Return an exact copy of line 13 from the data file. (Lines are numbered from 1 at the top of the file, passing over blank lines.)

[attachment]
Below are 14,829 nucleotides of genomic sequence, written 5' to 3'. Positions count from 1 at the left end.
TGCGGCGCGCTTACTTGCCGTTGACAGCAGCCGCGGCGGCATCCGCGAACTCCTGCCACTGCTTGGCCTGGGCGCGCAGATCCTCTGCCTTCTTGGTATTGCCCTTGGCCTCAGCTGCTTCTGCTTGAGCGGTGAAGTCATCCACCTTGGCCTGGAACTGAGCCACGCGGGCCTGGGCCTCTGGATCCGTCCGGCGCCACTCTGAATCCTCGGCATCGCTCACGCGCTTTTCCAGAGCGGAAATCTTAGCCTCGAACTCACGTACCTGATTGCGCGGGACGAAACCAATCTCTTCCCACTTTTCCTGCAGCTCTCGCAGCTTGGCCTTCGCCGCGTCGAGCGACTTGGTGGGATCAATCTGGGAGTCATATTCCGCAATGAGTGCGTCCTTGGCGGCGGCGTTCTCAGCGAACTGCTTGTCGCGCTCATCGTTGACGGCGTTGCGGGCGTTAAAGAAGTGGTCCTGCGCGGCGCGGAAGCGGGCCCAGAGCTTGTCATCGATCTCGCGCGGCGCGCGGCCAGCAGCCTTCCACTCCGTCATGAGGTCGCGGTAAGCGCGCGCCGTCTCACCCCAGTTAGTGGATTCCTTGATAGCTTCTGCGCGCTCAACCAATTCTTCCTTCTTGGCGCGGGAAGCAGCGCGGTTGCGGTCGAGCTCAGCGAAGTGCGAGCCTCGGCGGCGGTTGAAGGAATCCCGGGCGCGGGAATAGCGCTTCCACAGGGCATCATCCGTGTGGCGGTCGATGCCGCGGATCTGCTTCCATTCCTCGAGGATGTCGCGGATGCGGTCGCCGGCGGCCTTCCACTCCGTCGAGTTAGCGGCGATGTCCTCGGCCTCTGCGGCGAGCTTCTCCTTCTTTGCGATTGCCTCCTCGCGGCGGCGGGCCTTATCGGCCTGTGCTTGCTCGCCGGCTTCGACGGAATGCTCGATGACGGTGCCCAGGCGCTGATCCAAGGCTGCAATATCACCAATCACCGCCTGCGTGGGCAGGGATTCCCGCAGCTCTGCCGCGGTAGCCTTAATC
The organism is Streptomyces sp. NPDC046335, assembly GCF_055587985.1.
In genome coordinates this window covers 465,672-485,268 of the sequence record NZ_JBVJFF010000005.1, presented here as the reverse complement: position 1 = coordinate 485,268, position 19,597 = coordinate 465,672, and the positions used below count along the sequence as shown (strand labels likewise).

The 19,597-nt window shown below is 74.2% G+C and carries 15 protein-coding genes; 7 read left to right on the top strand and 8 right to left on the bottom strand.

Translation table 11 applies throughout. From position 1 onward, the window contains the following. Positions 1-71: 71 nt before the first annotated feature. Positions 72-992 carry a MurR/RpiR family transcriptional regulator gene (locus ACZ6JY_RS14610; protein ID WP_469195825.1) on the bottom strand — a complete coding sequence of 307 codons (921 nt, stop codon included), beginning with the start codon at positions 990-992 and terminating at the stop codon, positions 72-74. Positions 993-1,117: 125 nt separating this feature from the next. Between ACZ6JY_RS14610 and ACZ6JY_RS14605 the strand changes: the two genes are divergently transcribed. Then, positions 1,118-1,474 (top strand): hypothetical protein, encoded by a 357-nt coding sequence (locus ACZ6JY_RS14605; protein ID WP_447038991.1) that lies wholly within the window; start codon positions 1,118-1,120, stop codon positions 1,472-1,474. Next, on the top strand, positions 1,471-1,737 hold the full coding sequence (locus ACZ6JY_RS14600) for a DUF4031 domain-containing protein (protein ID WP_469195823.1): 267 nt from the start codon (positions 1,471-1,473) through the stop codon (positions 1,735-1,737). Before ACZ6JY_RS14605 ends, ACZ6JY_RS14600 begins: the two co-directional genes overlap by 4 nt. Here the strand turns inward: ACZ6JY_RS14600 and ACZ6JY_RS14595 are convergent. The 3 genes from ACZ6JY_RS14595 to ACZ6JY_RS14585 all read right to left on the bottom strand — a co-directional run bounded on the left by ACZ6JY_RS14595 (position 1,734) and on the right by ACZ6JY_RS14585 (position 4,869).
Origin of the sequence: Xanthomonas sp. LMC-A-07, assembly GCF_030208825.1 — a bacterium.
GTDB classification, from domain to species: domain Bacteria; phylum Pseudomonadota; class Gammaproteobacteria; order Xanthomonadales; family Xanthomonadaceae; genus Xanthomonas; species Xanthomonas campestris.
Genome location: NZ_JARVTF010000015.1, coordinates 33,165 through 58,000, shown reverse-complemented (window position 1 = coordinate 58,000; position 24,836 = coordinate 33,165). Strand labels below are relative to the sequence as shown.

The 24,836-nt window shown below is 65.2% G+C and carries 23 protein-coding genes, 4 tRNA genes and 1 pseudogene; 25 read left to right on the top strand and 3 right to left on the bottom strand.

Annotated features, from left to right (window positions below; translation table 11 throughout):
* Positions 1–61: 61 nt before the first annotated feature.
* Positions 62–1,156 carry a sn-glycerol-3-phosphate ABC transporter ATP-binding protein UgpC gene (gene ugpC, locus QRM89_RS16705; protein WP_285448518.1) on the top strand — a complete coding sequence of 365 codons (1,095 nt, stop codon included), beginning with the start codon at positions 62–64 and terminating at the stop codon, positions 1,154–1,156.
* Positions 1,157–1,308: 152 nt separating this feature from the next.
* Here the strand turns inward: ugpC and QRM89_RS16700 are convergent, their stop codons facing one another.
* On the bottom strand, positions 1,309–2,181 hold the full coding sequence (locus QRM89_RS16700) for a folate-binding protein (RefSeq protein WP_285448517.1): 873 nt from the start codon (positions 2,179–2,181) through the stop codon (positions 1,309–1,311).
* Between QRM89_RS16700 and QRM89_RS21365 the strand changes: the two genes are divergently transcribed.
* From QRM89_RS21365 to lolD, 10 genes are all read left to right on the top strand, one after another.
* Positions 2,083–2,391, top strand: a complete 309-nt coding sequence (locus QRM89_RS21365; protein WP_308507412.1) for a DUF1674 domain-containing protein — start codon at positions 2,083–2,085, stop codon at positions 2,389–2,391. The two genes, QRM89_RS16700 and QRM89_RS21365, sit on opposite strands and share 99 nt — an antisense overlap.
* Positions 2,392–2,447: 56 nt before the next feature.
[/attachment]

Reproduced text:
* Positions 62–1,156 carry a sn-glycerol-3-phosphate ABC transporter ATP-binding protein UgpC gene (gene ugpC, locus QRM89_RS16705; protein WP_285448518.1) on the top strand — a complete coding sequence of 365 codons (1,095 nt, stop codon included), beginning with the start codon at positions 62–64 and terminating at the stop codon, positions 1,154–1,156.